Date of Award
Doctor of Philosophy
Civil, Construction, and Environmental Engineering
The addition of small amounts of nanoparticles can alter hydration and microstructure evolution of cement-based materials. The present study aimed at investigating the effects of nanoparticles on the properties of cement-based materials. The nanomaterials studied include nano-limestone, nano-silica, and nano-clay particles, and the cementitious materials studied are combinations of ordinary Portland cement (OPC), fly ash (FA) and metakaolin (MK).
Isothermal calorimetry and chemical shrinkage measurements were performed to follow the kinetics of hydration. Set times of the pastes were measured according to ASTM C191. Rheological behavior of cement pastes was characterized using a rotational rheometer. Thermogravimetric analysis (TGA), X-ray diffraction (XRD), and Nitrogen adsorption (NAD) were conducted to analyze the microstructural characteristics of the studied cement pastes. Stepwise drying-shrinkage tests were performed on thin disc paste samples (with a diameter of 25 mm and thickness of 0.80 mm). The disc samples were dried from the saturated condition (100% RH) to 30% RH and then re-saturated to 100% RH. Properties of fresh concrete mixtures, such as air content, slump flow, and J-ring flow, were tested. Properties of hardened concretes, including compressive strength, rapid chloride permeability, freezing-thawing resistance, and free drying shrinkage, were examined.
The experimental results indicate that the addition of nanoparticles, regardless the types, accelerated cement early hydration (the first 24 h), i.e., the maximum heat flow increased while the time to reach silicate and aluminate reaction peaks decreased, and reduced initial and final set times of cement pastes.
Addition of these nanomaterials generally increased yield stress and viscosity of the cement paste, especially after 60 min when cement hydration began to accelerate. Nano-clay greatly affected the rheological behavior of cement pastes. Significantly higher shear stresses were required to initiate the flow.
Thermogravimetric analysis (TGA) results indicate the continuous hydration enhancing effects of nanomaterials up to 28 days. When 1% nanomaterials were added to the cement or cement-fly ash paste, the amounts of both calcium hydroxide and total chemically bound water contents increased at 3 days, indicating that the nanomaterials accelerated cement hydration. At 7 and 28 days, nanomaterial addition increased the amount of total chemically bound water content while tended to decrease the calcium hydroxide content, suggesting that calcium hydroxide reacted to formed hydration product. The reaction of calcium hydroxide to form C-S-H when nano-silica was added was more profound in the cement-fly ash pastes. XRD and TGA results indicated that a new hydration product, calcium hemicarboaluminate hydrate (Hc), was formed in the nano-limestone modified cement and cement-fly ash pastes. For the cement pastes, nanomaterial addition increased chemical shrinkage values, which confirmed the hydration acceleration effects of the nanomaterials. However, for the cement-fly ash blended paste, only nano-silica addition increased chemical shrinkage of the paste at all ages tested. At 28 days, the nano-limestone and nano-clay additions actually reduced chemical shrinkage value of the paste. This may imply that in these pastes, the permeation of water was inhibited, suggesting more research on the permeability and transport properties.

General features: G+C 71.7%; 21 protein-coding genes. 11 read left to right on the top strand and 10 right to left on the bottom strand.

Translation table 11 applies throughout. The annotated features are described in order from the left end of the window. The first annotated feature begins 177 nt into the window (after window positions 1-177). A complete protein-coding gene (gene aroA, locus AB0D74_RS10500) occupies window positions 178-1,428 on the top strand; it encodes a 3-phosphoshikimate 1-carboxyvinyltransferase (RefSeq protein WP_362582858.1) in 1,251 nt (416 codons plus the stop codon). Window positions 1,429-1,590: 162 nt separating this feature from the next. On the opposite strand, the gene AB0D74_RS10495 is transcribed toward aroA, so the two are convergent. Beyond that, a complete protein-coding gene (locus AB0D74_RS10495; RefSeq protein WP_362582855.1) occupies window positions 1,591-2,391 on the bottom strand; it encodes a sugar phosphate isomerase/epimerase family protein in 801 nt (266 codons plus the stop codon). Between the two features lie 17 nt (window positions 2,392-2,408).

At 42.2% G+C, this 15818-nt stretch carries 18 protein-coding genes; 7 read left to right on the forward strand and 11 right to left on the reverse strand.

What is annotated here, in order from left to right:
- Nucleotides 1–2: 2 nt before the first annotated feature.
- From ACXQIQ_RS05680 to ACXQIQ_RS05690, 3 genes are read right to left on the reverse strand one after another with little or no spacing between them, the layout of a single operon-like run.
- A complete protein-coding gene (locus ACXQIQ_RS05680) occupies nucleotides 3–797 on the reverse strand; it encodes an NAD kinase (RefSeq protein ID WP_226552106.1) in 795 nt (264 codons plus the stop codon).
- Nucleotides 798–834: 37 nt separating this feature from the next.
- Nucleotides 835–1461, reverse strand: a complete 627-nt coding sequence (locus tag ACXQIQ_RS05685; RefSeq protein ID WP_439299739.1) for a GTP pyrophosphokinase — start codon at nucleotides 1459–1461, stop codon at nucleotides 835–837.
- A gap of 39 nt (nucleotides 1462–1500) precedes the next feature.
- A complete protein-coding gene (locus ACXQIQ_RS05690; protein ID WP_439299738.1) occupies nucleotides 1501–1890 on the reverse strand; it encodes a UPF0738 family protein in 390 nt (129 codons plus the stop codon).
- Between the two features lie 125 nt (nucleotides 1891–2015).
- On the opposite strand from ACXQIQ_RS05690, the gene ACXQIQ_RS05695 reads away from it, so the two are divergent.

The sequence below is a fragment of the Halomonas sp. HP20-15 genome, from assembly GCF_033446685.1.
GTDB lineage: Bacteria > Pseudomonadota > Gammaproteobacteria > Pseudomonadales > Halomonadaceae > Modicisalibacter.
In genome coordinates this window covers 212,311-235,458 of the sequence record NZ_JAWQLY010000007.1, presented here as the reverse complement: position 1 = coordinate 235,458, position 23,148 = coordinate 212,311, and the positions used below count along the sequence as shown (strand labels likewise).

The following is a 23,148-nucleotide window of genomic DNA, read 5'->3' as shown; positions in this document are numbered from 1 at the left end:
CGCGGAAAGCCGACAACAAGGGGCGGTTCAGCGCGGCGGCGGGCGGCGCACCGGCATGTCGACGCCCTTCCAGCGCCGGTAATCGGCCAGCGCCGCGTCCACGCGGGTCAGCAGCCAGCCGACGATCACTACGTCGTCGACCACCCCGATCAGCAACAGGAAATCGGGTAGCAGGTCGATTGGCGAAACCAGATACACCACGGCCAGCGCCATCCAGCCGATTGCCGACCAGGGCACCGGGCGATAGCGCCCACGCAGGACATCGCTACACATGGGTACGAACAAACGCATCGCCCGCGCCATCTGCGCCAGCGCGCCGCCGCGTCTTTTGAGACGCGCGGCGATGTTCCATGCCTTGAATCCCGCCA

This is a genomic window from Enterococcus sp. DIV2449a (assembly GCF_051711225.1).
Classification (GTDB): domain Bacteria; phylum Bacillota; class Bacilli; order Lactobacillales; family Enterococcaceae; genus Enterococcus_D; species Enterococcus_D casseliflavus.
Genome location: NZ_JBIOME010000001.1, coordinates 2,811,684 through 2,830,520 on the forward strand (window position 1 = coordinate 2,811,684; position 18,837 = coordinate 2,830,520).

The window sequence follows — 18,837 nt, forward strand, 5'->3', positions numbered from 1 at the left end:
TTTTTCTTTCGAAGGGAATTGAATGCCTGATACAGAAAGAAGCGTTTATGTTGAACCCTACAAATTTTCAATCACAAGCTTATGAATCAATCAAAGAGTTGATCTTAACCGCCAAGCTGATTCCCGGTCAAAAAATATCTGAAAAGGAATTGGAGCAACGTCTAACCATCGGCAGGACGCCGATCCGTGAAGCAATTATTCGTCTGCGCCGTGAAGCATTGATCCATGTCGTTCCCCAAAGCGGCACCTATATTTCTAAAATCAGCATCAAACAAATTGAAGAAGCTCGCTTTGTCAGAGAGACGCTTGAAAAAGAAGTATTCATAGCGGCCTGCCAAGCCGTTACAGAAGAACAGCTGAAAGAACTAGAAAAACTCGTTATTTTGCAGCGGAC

Regardless the types of nanomaterials, 1% nanomaterial addition improve the compressive strength of both cement and cement-fly ash pastes at all ages studied (up to 28 days). Among three nanomaterials studied, NS appeared to be the most effective one in the strength development, possibly due to its smallest particle size and highest reactivity.
The results indicate that additions of the nanomaterials increased the specific surface area and the amount of gel pores (2-10 nm) in the early age (7 days) cement pastes. At 28 days, the addition of nano-silica continued to increase the specific surface area and the volume of gel pores, especially in the fly ash blended paste. However, the addition of nano-limestone reduced the specific surface area and the total amount of pores (2-100 nm) at 28 days, especially in the Portland cement paste. An additional signature pore peak located around 18 nm was observed in the nano-silica modified and 28-days fly ash blended pastes. The addition of nano-silica generally increased the total shrinkage of cement pastes. However, the addition of nano-limestone sometimes reduced drying shrinkage, especially for the later age cement pastes. The shrinkage in each relative humidity range was found to be dependent on the volume of pores evaporate in the corresponding RH range and the resistance of the paste to deformation, especially at 7 days. Nanomaterial additions and extended curing increased reversible drying shrinkage, which suggests that the volume of gel (2-10 nm) pores appeared more closely related to reversible shrinkages. The 7-day OPCFA pastes were more prone to irreversible drying shrinkage, especially with the addition of nanomaterials.
Nano-limestone was applied to modify the fresh and hardened properties of self-consolidating concrete (SCC) and semi-flowable self-consolidating concrete (SFSCC). The results indicated that the addition nano-limestone further increased concrete strength and freezing-thawing resistance and reduced concrete permeability.
Wang, Xin, "Effects of nanoparticles on the properties of cement-based materials" (2017). Graduate Theses and Dissertations. 16236.